39 Clues: The Emperor's Code by Gordon Korman

Book Jacket

One belief has sustained fourteen-year-old Amy Cahill and her younger brother, Dan, on their hunt for the 39 Clues: They are the good guys.  But then a shocking discovery about their parents shatters everything Amy and Dan think they know, dividing the two siblings for the first time ever.  When Dan disappears in a country of more than a billion people, Amy has to make a terrible choice-find the next Clue...or find her younger brother.


China and Mount Everest!  This was quite fun.  I'm partial to Asia, so this was a great adventure for my tastes.  And the descriptions of Mount Everest (combined with my recent reading of Peak) made the race to Everest's summit very evocative.  Korman continuously referenced just how high 29,000 feet is, and you'd think that got old.  But no, each time my mind boggled. 

I also appreciated the Holts being useful for once.  They are so often the butt of the joke, and it was nice to see them excel.  Except, well, apparently money and connections accounts for more than physical strength.

I liked hanging out with Jonah Wizard again.  Seems like it's been several books since he's had a major role to play.  The combination of his story and Amy and Dan's identity crisis made me have a thought.  I wonder how this series would be different if it were YA instead of middle grade.  There is a lot of potential to explore family manipulations, nature vs. nurture, and a whole bunch of interesting ideas!  I'd love to have the psychology played into more, but I understand that this is skewed younger and is more adventure-oriented.  Which is fine.  The series does a good job at what it sets out to accomplish.

Four out of five silk scraps.

Release Date:  April 2010
Reading Level: Grade 3+
Where In Dunlap Public Library's Collection: J39C

Wednesday, April 25, 2012

Grave Mercy by Robin LaFevers

Book Jacket

Escaping from the brutality of an arranged marriage, seventeen-year-old Ismae finds sanctuary at the convent of St. Mortain, where the sisters still serve the gods of old.  Here she learns that the god of Death Himself has blessed her with dangerous gifts--and a violent destiny.  If she chooses to stay at the convent, she will be trained as an assassin and serve as a handmaiden to Death.  To claim her new life, she must be willing to take the lives of others.

Ismae's most important assignment takes her straight into the high court of Brittany, where she must pose as mistress to the darkly mysterious Gavriel Duval, who has fallen under a cloud of suspicion.  Once there, she finds herself woefully underprepared--not only for the deadly games of love and intrigue, but for the impossible choices she must make.  For how can she deliver Death's vengeance upon a target who, against her will, has stolen her heart?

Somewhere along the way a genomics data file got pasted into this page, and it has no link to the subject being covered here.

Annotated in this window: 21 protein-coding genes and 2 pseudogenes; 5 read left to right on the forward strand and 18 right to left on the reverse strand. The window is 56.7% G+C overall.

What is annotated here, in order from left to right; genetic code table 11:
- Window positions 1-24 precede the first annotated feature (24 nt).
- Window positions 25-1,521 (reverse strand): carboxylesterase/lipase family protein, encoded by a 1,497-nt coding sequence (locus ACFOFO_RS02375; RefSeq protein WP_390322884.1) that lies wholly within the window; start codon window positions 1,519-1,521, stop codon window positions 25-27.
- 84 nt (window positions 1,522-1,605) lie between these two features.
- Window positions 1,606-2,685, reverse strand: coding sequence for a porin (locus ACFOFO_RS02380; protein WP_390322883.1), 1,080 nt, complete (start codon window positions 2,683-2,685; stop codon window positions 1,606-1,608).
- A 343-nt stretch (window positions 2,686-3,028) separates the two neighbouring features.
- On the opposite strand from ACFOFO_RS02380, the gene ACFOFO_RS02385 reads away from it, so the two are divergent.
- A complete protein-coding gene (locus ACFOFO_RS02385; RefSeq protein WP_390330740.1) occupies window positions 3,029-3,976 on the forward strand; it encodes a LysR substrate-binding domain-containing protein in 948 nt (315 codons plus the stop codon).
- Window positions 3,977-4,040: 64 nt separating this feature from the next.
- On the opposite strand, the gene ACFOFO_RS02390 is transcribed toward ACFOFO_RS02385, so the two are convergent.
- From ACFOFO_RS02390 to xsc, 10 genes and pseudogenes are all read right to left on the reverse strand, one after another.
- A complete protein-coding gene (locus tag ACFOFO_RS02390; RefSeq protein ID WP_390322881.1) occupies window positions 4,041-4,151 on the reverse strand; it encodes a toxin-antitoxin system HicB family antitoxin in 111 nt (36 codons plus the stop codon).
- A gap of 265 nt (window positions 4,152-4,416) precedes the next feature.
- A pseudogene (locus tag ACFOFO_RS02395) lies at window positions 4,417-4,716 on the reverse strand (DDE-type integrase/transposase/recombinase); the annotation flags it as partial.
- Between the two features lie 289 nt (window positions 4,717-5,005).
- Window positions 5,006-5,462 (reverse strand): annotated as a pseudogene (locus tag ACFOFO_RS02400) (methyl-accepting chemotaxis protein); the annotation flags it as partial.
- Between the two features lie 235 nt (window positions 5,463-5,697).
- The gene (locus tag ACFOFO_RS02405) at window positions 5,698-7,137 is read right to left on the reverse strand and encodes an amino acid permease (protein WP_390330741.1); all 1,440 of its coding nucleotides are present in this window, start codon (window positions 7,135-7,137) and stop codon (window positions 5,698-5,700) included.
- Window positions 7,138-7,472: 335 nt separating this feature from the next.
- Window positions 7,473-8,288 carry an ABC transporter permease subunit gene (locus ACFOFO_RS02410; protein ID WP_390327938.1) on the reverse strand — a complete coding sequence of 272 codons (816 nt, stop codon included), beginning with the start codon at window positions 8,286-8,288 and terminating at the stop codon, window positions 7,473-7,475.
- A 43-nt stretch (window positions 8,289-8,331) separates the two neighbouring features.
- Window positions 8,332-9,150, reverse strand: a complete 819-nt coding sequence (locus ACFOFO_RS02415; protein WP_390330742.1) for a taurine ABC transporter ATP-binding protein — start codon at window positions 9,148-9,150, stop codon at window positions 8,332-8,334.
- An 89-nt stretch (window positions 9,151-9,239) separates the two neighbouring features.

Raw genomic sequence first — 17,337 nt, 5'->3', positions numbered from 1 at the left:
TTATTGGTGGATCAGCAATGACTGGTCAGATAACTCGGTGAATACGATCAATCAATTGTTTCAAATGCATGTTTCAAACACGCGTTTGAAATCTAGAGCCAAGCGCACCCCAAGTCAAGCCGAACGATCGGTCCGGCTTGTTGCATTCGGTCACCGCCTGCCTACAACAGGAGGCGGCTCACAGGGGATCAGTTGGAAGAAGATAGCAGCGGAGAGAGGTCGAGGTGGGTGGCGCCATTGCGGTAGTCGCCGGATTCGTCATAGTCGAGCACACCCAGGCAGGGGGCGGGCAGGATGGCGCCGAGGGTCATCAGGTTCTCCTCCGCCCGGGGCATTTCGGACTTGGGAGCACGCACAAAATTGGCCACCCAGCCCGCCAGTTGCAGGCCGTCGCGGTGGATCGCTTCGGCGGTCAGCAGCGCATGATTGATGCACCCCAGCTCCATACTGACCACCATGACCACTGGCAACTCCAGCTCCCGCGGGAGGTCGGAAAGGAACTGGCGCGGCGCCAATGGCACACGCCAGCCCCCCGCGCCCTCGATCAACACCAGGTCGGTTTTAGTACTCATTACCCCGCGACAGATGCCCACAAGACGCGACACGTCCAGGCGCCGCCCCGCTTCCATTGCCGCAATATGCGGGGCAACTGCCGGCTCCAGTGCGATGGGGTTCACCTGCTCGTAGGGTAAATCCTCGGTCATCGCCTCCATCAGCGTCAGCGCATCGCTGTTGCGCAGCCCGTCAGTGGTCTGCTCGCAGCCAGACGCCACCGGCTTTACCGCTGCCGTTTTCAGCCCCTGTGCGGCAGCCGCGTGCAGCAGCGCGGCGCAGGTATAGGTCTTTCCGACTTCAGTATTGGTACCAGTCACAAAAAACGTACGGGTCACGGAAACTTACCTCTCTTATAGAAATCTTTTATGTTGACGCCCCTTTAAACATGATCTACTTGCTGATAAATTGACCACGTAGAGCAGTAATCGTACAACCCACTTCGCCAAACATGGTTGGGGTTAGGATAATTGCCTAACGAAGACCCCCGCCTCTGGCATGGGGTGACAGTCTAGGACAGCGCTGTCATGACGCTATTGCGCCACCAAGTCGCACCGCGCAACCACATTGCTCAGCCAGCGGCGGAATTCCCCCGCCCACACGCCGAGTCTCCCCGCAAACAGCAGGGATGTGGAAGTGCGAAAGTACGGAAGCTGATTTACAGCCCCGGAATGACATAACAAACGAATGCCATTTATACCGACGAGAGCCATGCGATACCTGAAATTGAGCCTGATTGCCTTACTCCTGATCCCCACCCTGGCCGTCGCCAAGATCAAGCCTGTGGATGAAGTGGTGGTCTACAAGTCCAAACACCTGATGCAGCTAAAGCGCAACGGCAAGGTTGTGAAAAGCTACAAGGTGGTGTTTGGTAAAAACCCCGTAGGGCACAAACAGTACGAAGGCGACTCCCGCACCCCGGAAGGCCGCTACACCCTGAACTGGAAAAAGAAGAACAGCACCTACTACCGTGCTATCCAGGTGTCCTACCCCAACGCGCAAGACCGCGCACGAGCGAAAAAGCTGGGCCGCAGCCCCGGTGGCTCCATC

I was so intrigued by this book.  A broken girl raised as an assassin who lives in a world where a version of the Greek gods and the Christian God coexist.  So much potential!  Throw in a romance between two people who do not want to be in love, and I thought sparks of originality and awesomeness would fly.

Unfortunately, they do not.  While there are some interesting turns of event, the story is largely predictable.  The good guys are too good, the main character is too good, and the bad guys are too evil.  There are some attempts to add depth to character's motivations, but they were too little too late for me.

As for Ismae and Duval?  Their's was not the romance I wanted.  I love sparky dialogue, witty retorts, and suspicions of motivation.  That wasn't here.  They pretty quickly fell in love, and while it took a long time for them to get around to acknowledging it, we the readers see it right away.  Not my favorite.

I did like the different layers of death portrayed, and the idea of someone acting on Death's behalf was interesting.  Figuring out the difference between vengeance and mercy was pretty cool, although even that seemed to be summed up too neatly.

I guess this book wasn't as gritty as I wanted it to be.  So if you don't want gritty and will probably like it!

Three out of five hidden crossbows.

Release Date:  April 2012
Reading Level: Grade 9+
Where In Dunlap Public Library's Collection:  YPL LAF

Tuesday, April 24, 2012

The Spellmans Strike Again by Lisa Lutz

Book Jacket

At the ripe old age of thirty-two, former wild child Isabel "Izzy" Spellman has finally agreed to take over the family business.  And the transition won't be a smooth one.

First among her priorities as head of Spellman Investigations is to dig up some dirt on the competition, slippery ex-cop Rick Harkey--a task she may enjoy a little too much.  Next, faced with a baffling missing-persons case at the home of an aging millionaire, Izzy hires an actor friend, Len, to infiltrate the mansion as an undercover butler--a role he may enjoy a little too much.